Archive for the ‘The Cross’ Category

Did God the Father Abandon Jesus?

April 3, 2010

My God my God why have you forsaken me?

Reference: Mark 15:34 (NIV) and Matthew 27:46 (NIV)

Question:
Why on the cross did Jesus cry “My God Why Have You Forsaken Me?”  I realize that Jesus was human as well and I’m sure he felt the enormous pain but he knew all along what and how things were to happen in order to do God’s will and fulfill the scriptures but why would he yell out “Why Have you Forsaken/Abandoned Me?” Why would he EVER feel abandoned by the Father?

Answer:
It is important to reaffirm the humanity of Jesus when considering his Passion.  Jesus knew this was God’s will.  He had predicted it himself many times (Matthew 16:21) and each time he also emphasized that there would be resurrection.  He knew the victory that was to come, and even while he was on the cross he acknowledged to the other criminal that before the end of that day they would be together in paradise (Luke 23:43).  So clearly Jesus knew the plan.

But even though Jesus knew the plan, he still prayed to God the night before his death for God to “please take this cup from me” (Luke 22:42).  And we shouldn’t be surprised at that.  You can imagine the emotional turmoil that Jesus physical anguish that he was about to endure.  The question remains though, would Jesus have really thought that God would abandon him, and would God truly abandon his own Son.

The answer is… yes.  That is precisely what happened to Jesus on the cross, he was abandoned by God.  After all, isn’t that what death really is?  We like to say brave words like “death is just another part of life” but is it really?

Actually, when God created the world, Death was not a part of his original design.  Instead death became the punishment that was instituted for the world when Sin entered into it, “the wages of sin is death” (Romans 6:23).  It was only after the Fall of humans that God said “from dust you were taken and to dust you will return” (Genesis 3:19).  You may recall in Genesis Chapter 3 when God killed an animal to make clothes for Adam and Eve.  The death of that animal at the hands of God represents the consequence of Adam and Eve’s sin, and in the very next chapter we see the death of the first human, Adam’s son Abel.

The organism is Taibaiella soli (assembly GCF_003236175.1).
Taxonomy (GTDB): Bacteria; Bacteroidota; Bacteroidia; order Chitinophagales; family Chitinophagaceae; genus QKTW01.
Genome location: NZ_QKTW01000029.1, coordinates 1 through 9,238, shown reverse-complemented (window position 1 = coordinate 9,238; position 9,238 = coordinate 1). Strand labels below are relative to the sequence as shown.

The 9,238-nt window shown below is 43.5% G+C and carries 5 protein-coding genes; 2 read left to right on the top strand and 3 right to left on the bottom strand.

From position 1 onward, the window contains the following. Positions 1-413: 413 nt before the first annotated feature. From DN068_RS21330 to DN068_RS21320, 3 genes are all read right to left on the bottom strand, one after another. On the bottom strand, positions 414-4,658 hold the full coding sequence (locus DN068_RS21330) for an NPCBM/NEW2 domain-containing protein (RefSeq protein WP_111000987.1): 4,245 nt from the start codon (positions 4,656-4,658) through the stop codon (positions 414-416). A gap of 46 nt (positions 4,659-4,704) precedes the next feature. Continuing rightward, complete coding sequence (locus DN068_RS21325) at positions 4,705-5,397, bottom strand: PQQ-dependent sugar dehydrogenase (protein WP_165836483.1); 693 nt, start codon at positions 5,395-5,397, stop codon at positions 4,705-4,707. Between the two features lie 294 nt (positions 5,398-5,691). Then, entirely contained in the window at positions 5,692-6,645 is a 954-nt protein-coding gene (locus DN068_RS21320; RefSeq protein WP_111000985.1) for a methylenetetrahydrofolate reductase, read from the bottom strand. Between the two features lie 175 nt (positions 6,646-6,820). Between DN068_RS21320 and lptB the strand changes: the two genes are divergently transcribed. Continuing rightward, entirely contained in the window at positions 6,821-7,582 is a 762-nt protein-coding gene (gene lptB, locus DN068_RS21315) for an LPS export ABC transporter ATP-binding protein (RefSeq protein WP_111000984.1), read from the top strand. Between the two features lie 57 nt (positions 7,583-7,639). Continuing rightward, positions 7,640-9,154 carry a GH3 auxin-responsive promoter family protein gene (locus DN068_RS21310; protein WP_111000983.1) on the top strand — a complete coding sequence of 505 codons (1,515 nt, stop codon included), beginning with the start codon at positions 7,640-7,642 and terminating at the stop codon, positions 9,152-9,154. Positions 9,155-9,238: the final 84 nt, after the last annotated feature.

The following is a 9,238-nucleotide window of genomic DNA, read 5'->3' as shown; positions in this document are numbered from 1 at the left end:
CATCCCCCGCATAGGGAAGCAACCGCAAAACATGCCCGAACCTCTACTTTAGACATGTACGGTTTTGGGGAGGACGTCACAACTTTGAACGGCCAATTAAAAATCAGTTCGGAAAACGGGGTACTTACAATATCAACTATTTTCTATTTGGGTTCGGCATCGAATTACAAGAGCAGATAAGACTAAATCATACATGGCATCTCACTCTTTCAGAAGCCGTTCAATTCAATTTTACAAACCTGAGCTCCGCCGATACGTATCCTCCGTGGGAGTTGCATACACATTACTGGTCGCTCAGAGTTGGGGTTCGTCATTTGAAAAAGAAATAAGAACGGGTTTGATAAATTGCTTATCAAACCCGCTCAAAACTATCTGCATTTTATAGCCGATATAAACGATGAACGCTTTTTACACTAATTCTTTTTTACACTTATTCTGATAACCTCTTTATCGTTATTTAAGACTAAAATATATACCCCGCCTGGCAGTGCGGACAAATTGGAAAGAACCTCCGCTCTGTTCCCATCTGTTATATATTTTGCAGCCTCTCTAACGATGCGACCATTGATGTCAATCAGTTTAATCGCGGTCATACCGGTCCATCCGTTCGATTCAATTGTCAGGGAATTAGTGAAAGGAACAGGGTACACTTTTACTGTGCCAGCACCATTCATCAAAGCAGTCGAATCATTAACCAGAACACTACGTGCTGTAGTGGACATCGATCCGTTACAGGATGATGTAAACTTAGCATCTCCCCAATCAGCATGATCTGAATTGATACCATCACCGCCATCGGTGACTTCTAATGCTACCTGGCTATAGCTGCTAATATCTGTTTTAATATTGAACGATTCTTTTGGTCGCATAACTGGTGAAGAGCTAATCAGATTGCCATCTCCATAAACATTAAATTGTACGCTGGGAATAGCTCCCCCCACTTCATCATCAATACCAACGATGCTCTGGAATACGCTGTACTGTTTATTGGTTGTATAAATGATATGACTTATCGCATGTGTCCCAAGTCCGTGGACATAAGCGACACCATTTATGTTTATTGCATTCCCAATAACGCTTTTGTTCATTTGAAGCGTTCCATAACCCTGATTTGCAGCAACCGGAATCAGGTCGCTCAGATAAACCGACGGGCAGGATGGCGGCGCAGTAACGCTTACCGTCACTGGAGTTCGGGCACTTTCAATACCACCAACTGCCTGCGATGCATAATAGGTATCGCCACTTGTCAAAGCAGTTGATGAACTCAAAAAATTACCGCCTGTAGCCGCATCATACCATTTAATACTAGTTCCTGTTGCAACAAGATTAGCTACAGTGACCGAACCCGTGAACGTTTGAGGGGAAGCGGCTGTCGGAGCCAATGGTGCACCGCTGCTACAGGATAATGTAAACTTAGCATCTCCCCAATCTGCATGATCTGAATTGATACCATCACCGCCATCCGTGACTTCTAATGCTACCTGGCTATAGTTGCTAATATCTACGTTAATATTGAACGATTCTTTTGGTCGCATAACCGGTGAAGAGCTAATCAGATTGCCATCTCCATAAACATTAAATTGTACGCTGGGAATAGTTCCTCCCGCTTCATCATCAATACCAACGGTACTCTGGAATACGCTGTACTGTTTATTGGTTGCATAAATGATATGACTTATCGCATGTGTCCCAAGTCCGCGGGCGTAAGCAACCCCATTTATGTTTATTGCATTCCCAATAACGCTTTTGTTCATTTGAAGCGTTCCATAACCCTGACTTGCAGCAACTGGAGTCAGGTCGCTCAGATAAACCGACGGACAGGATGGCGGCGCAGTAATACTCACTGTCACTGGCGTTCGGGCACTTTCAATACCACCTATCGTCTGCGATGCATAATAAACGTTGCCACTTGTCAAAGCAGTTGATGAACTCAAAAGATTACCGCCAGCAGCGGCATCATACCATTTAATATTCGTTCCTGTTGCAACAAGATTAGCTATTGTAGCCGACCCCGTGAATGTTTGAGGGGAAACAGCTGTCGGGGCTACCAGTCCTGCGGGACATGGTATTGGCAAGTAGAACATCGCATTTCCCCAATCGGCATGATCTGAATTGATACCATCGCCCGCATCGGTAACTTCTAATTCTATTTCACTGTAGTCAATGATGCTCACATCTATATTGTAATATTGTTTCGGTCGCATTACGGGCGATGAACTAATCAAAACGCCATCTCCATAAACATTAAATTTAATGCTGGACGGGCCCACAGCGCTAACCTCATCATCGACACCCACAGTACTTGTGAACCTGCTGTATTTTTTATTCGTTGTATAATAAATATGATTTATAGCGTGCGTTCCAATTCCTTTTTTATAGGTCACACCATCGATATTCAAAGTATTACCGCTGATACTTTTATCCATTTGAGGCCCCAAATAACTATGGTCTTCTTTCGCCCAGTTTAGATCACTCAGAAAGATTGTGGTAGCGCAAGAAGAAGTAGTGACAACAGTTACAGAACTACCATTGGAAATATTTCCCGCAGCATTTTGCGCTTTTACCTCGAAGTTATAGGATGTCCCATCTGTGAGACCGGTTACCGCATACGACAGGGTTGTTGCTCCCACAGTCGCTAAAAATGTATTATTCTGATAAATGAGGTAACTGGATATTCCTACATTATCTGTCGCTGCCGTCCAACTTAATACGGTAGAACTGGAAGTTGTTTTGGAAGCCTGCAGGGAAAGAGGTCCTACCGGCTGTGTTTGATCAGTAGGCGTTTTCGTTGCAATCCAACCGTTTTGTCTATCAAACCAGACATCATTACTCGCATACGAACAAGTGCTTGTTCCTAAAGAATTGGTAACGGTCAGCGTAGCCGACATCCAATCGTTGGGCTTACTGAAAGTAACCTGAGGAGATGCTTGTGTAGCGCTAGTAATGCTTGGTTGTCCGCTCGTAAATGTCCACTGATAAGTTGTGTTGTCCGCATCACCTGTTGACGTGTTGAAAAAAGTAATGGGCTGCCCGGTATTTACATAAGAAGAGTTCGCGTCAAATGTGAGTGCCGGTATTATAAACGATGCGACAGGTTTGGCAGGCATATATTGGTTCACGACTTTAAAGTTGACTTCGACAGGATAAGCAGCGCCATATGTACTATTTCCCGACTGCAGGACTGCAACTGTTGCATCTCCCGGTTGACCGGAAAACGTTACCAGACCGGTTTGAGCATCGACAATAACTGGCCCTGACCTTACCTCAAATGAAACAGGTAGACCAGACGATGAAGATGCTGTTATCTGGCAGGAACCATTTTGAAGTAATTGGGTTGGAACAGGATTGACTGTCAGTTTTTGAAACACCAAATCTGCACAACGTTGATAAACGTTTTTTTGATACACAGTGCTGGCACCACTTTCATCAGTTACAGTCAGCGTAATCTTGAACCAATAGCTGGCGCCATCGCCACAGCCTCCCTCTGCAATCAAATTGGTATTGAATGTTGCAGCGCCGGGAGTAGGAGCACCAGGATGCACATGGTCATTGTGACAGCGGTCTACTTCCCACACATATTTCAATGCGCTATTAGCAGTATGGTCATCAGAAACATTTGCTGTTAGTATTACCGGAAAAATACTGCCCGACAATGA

Death is not something to be romanticized or made light of with pat sayings and trite expressions.  Though we often try to comfort each other in those ways.  At funerals you may hear several people saying things like “God just wanted to take her early so that she could be with Him.”  Sounds nice and sweet, but it’s not true.  If that were the case then she would have gotten scooped up while she was still alive like Enoch in Genesis Chapter 5.  Death isn’t God bringing us to be with him.  Death is his a means of separating unholy us from holy God.  It is a clean separation between God and those who have chosen to do their own will instead of his (that’s everyone btw).  So yes, in a very real way, death is God abandoning us.  Therefore when Christ died, he was experiencing the abandonment of God.  You can count on the fact that for Jesus, who was closer to God then anyone else, this was more painful then crucifixion itself.  Fortunately, all of this comes with a very big BUT.

BUT resurrection.  Death may be the punishment for sin BUT resurrection follows death.  God broke the power of death by raising Jesus from the dead (Hebrews 2:14-15).  Jesus is the firstfruits of this resurrection (1 Corinthians 15:20), that means there are many more resurrections to come.

I think that one of the greatest fears that people have is not death itself, but abandonment and aloneness.  Likewise, one of our greatest longings is for intimacy.  The reality is that death brings with it the fear of ultimate loneliness, ultimate abandonment, ultimate severing of intimacy.  BUT thanks be to God there is resurrection.  This is THE GREAT HOPE of our faith.

But even though Jesus knew God’s plan for resurrection the pain of being abandoned to death by his own heavenly Father must have been excruciating.  Thus he cried out in a loud voice.  “Eloi, Eloi, lama sabachthani?”—which  means, “My God, my God, why have you forsaken me ?” (Matthew 27:46).

Not only was this a shear cry of pain and emotion, but it was Jesus being scholarly to the very end.  He spoke the words in Hebrew, not in the common tongue of Greek, or his native tongue of Aramaic.  He spoke in Hebrew from the Hebrew scriptures.  These exact words are from Psalm 22, a Psalm written by King David.  I encourage you to read this psalm, the words powerfully capture what Jesus must have been feeling on the cross.  He knew scripture better than anyone, so he shouted out the first lines of one of the most wretched sounding psalms he knew.  He did this in an effort to convey exactly how he was feeling…  abandoned, alone, forsaken to the point of death…

…BUT resurrection.

Now we can live in the confidence of knowing that resurrection is on the other side of death.  We don’t have to fear abandonment or loneliness because Jesus broke the power of Sin, death, and the devil.  His cry of anguish is our cry of liberation.

If this post raises questions for you about heaven, after life, etc.  just ask.